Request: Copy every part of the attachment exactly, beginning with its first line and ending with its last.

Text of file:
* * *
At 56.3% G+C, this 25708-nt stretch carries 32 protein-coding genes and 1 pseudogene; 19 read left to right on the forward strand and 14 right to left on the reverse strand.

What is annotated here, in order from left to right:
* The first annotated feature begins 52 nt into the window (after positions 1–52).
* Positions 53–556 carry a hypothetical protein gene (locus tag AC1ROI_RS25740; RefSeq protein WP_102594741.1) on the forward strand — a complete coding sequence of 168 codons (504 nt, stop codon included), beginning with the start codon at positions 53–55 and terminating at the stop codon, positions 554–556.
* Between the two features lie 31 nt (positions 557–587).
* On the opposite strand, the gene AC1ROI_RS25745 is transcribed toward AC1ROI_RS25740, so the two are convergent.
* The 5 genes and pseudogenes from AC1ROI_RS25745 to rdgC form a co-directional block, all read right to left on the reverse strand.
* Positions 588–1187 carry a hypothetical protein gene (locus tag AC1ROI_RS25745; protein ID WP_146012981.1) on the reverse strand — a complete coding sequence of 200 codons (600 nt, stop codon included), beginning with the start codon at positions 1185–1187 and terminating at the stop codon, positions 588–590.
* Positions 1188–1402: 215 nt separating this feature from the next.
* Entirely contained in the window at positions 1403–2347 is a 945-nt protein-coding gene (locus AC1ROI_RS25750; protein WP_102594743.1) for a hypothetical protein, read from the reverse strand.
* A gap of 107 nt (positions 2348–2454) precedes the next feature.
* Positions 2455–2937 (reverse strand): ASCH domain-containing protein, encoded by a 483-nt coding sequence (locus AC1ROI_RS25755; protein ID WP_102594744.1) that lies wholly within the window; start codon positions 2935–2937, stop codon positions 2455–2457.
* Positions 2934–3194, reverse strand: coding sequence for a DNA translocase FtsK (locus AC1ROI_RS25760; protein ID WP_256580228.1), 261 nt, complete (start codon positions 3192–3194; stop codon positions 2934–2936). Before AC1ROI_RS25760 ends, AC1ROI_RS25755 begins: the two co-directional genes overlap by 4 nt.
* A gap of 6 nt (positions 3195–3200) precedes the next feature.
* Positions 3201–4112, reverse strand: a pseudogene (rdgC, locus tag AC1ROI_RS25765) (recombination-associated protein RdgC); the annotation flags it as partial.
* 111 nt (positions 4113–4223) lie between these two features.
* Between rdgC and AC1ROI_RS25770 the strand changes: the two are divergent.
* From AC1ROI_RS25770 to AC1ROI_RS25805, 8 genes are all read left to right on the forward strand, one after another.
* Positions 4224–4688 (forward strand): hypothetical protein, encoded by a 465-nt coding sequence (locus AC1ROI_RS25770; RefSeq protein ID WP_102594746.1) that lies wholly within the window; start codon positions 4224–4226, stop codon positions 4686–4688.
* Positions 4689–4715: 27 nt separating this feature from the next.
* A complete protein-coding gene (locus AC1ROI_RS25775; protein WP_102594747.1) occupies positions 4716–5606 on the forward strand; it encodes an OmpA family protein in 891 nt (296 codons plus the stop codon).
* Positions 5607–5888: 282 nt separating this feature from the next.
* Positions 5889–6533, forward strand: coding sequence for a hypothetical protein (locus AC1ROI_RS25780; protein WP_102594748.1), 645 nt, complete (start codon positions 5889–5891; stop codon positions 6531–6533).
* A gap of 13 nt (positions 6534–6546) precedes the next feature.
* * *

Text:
At 56.3% G+C, this 25708-nt stretch carries 32 protein-coding genes and 1 pseudogene; 19 read left to right on the forward strand and 14 right to left on the reverse strand.

What is annotated here, in order from left to right:
* The first annotated feature begins 52 nt into the window (after positions 1–52).
* Positions 53–556 carry a hypothetical protein gene (locus tag AC1ROI_RS25740; RefSeq protein WP_102594741.1) on the forward strand — a complete coding sequence of 168 codons (504 nt, stop codon included), beginning with the start codon at positions 53–55 and terminating at the stop codon, positions 554–556.
* Between the two features lie 31 nt (positions 557–587).
* On the opposite strand, the gene AC1ROI_RS25745 is transcribed toward AC1ROI_RS25740, so the two are convergent.
* The 5 genes and pseudogenes from AC1ROI_RS25745 to rdgC form a co-directional block, all read right to left on the reverse strand.
* Positions 588–1187 carry a hypothetical protein gene (locus tag AC1ROI_RS25745; protein ID WP_146012981.1) on the reverse strand — a complete coding sequence of 200 codons (600 nt, stop codon included), beginning with the start codon at positions 1185–1187 and terminating at the stop codon, positions 588–590.
* Positions 1188–1402: 215 nt separating this feature from the next.
* Entirely contained in the window at positions 1403–2347 is a 945-nt protein-coding gene (locus AC1ROI_RS25750; protein WP_102594743.1) for a hypothetical protein, read from the reverse strand.
* A gap of 107 nt (positions 2348–2454) precedes the next feature.
* Positions 2455–2937 (reverse strand): ASCH domain-containing protein, encoded by a 483-nt coding sequence (locus AC1ROI_RS25755; protein ID WP_102594744.1) that lies wholly within the window; start codon positions 2935–2937, stop codon positions 2455–2457.
* Positions 2934–3194, reverse strand: coding sequence for a DNA translocase FtsK (locus AC1ROI_RS25760; protein ID WP_256580228.1), 261 nt, complete (start codon positions 3192–3194; stop codon positions 2934–2936). Before AC1ROI_RS25760 ends, AC1ROI_RS25755 begins: the two co-directional genes overlap by 4 nt.
* A gap of 6 nt (positions 3195–3200) precedes the next feature.
* Positions 3201–4112, reverse strand: a pseudogene (rdgC, locus tag AC1ROI_RS25765) (recombination-associated protein RdgC); the annotation flags it as partial.
* 111 nt (positions 4113–4223) lie between these two features.
* Between rdgC and AC1ROI_RS25770 the strand changes: the two are divergent.
* From AC1ROI_RS25770 to AC1ROI_RS25805, 8 genes are all read left to right on the forward strand, one after another.
* Positions 4224–4688 (forward strand): hypothetical protein, encoded by a 465-nt coding sequence (locus AC1ROI_RS25770; RefSeq protein ID WP_102594746.1) that lies wholly within the window; start codon positions 4224–4226, stop codon positions 4686–4688.
* Positions 4689–4715: 27 nt separating this feature from the next.
* A complete protein-coding gene (locus AC1ROI_RS25775; protein WP_102594747.1) occupies positions 4716–5606 on the forward strand; it encodes an OmpA family protein in 891 nt (296 codons plus the stop codon).
* Positions 5607–5888: 282 nt separating this feature from the next.
* Positions 5889–6533, forward strand: coding sequence for a hypothetical protein (locus AC1ROI_RS25780; protein WP_102594748.1), 645 nt, complete (start codon positions 5889–5891; stop codon positions 6531–6533).
* A gap of 13 nt (positions 6534–6546) precedes the next feature.